The contract time was extended 42 days to completion time of 252 days. The contractor used 253 days and is being charged one day of liquidated damages. This is a factual report of contract time charges, but it really adds very little value to the report without further explanation. Also, it does not discuss justification for the 42-day extension or whether it was agreed to by FHWA.
For a project of this magnitude, it appeared that very little construction activity was occurring at the time of the inspection. Construction weather and soil conditions were ideal. (Note: time = 15 percent, work = 3 percent) The inspecting engineer should add sufficient information to clarify the reasons why no construction has taken place, his/her reaction to these reasons, and a remark resolving the issue of lack of progress.
Although the percentage of work completed (16 percent) lags the percentage of time elapsed (50 percent), it is anticipated that the contractor will complete this project on time. Once the paving operations commence, the percentage of work completed will accelerate. A logical explanation has been included for the slow progress to avoid creating alarm on the part of the reader.
The completed work was found satisfactory except that several runs of guardrail needed better line and grade and three turnouts did not have terminal end sections installed on the guardrail. The State's traffic section was requested to review this situation. The use of exception statements permits a general statement of acceptability to be made without glossing over minor items that are not fully satisfactory.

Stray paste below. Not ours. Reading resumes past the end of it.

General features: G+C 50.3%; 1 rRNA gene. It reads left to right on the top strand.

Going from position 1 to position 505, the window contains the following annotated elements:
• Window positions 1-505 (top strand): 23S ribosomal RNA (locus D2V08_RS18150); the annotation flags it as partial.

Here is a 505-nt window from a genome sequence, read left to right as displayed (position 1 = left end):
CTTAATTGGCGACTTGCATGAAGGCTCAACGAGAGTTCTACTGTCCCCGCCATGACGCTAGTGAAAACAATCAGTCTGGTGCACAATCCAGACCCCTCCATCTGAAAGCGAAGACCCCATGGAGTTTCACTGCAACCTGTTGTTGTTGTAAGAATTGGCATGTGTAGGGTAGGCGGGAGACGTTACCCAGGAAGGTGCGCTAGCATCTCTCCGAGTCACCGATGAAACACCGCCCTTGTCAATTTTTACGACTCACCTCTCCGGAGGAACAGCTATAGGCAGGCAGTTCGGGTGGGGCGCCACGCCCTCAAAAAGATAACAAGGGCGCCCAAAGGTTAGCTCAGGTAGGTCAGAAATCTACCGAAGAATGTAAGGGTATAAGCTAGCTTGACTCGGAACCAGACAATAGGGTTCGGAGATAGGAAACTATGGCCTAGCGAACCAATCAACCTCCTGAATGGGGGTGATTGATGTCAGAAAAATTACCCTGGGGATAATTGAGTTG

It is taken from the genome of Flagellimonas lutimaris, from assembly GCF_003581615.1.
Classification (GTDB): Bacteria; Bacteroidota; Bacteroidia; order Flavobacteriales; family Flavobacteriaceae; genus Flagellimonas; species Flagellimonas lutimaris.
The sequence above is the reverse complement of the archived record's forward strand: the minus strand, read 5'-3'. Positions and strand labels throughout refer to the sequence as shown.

A brief windshield review was made of the completed work and it appeared satisfactory. The FHWA engineer properly described a brief inspection. These type of cursory reviews are discouraged in lieu of more detailed inspections.
The project has been built in general conformance with the plans and specifications and is considered satisfactory for acceptance. There may be some differences in opinion as to what is substantial conformance or reasonably close conformance. However, "general conformance" seems much more nebulous and leaves considerable doubt as to the quality of the work. An effort should be made to stick to commonly accepted terms. When this is not possible, a more detailed explanation is in order.

Materials and Quality Control

Report Item Comments
The specified quality has been obtained on all materials incorporated into the project to date. This statement is all-inclusive and does not reflect any particular effort by the field engineer to verify it. It would be appropriate to include the source and basis for this statement.
The compaction testing was accomplished with a nuclear gauge, and all testing for the day's laydown was found to have passed the required 92 percent density. The density ranged from 92.2 percent to 94.0 percent. The reporting of specific data is helpful in supporting quality evaluations. This comment should include the type of nuclear gauge and test method followed.
The stockpiling of materials was situated such that contamination or segregation was minimized. Comments such as this reinforce the validity of test results.
M. Gardner indicated that the burner was not functioning properly for about 3 hours in the afternoon and that mix was being delivered to the street at approximately 115-118 °C (240-245 °F). The plant was run at approximately 146 °C (295 °F) thereafter. Comments received verbally without confirmation should be identified as such.
A quality level (QL) analysis was performed on the aphalt concrete pavement Class B material, particularly the #10 and #200 sieves and asphalt content. The QLs were 82, 100, and 100 respectively. The QL for the #10 sieve was less than the desirable 90. The material tests showed a wide variability and one test to be out of specifications, but within tolerance limits. It is meaningful to note that QL analysis is being made. Specific findings are stated together with a further explanation of the reason for the low quality level. It further indicates specification compliance.
The traffic has been moved to the new lane, and the old pavement has been milled and stockpiled for future recycling into the asphalt-treated base. The recycled asphalt appears uniformly graded and has no noticeable contamination. Observations of visual acceptability add to the value of the inspection report.